Apple has unveiled its new range of MacBooks – and their specs are pretty much exactly as predicted.
The improvements start with the way the machines are built: the MacBook, MacBook Pro and MacBook Air are all now created from a single block of aluminium. The new case, which is the latest innovation from 'Mr iPod' Jonathan Ive, is known as the 'unibody', and makes it possible for Apple to produce thinner, lighter and stronger laptops.
Looking inside the machines, the big news is the inclusion of NVIDIA GeForce 9400M graphics processors across the range. The MacBook Pro also benefits from the addition of the GeForce 9600M GT for even better performance.
The entry-level laptop no longer has FireWire, which could be a concern for computer musicians.
All the MacBooks now have an LED-backlit display that's said to use up to 30% less energy than its predecessor. The rumoured glass multi-touch trackpad has been implemented on the MacBook and MacBook Pro – this also acts as the mouse button (just push and click) and can read additional user gestures.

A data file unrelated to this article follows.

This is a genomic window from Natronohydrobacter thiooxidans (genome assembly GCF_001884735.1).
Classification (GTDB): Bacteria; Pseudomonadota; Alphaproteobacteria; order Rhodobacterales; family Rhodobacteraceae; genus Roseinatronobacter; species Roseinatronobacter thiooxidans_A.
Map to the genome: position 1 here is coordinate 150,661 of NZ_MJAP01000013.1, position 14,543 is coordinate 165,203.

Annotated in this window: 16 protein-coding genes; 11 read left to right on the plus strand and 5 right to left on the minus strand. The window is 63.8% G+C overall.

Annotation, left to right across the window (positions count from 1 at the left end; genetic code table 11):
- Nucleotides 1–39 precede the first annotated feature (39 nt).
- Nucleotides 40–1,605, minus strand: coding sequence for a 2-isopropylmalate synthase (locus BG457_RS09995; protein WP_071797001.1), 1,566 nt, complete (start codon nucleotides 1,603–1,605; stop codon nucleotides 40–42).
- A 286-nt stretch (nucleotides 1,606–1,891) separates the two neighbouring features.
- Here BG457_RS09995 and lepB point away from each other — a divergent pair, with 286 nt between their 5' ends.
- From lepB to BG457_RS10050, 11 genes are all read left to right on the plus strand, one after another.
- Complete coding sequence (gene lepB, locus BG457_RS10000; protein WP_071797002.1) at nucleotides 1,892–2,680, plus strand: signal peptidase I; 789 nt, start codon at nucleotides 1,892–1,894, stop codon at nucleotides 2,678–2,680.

FireWire absent on entry-level laptop
Prices for the 13-inch MacBook start at $1299/£949 – this gets you a 2.0GHz Intel Core 2 Duo processor, 2GB RAM and a 160GB hard disk. But notably, Apple's entry-level laptop no longer has a FireWire port, which could be a concern for computer musicians who are thinking of buying one.
A more powerful MacBook – with a 2.4GHz Intel Core 2 Duo processor, 2GB RAM and a 250GB hard disk - can be yours for $1599/£1149.
The most affordable 15-inch MacBook Pro retails for $1999/£1399 and includes a 2.4GHz Intel Core 2 Duo processor, 2GB RAM and a 250GB hard disk. Pay a bit more - $2499/£1749 – and you'll get a 2.53GHz Intel Core 2 Duo processor, 4GB RAM and a 320GB hard disk.
The MacBook Air also comes in two configurations: a 1.6GHz, 2GB RAM 120GB hard disk model that costs $1799/£1299 and a 1.86GHz, 2GB RAM, 128GB solid state drive model that costs $2499/£1799.
All very nice, we're sure you'll agree, but not so radically different from the previous MacBook line. Like many others, MusicRadar would like to see Apple introduce a small, affordable netbook style machine – and we can still dream about that tablet computer – but these will have to wait.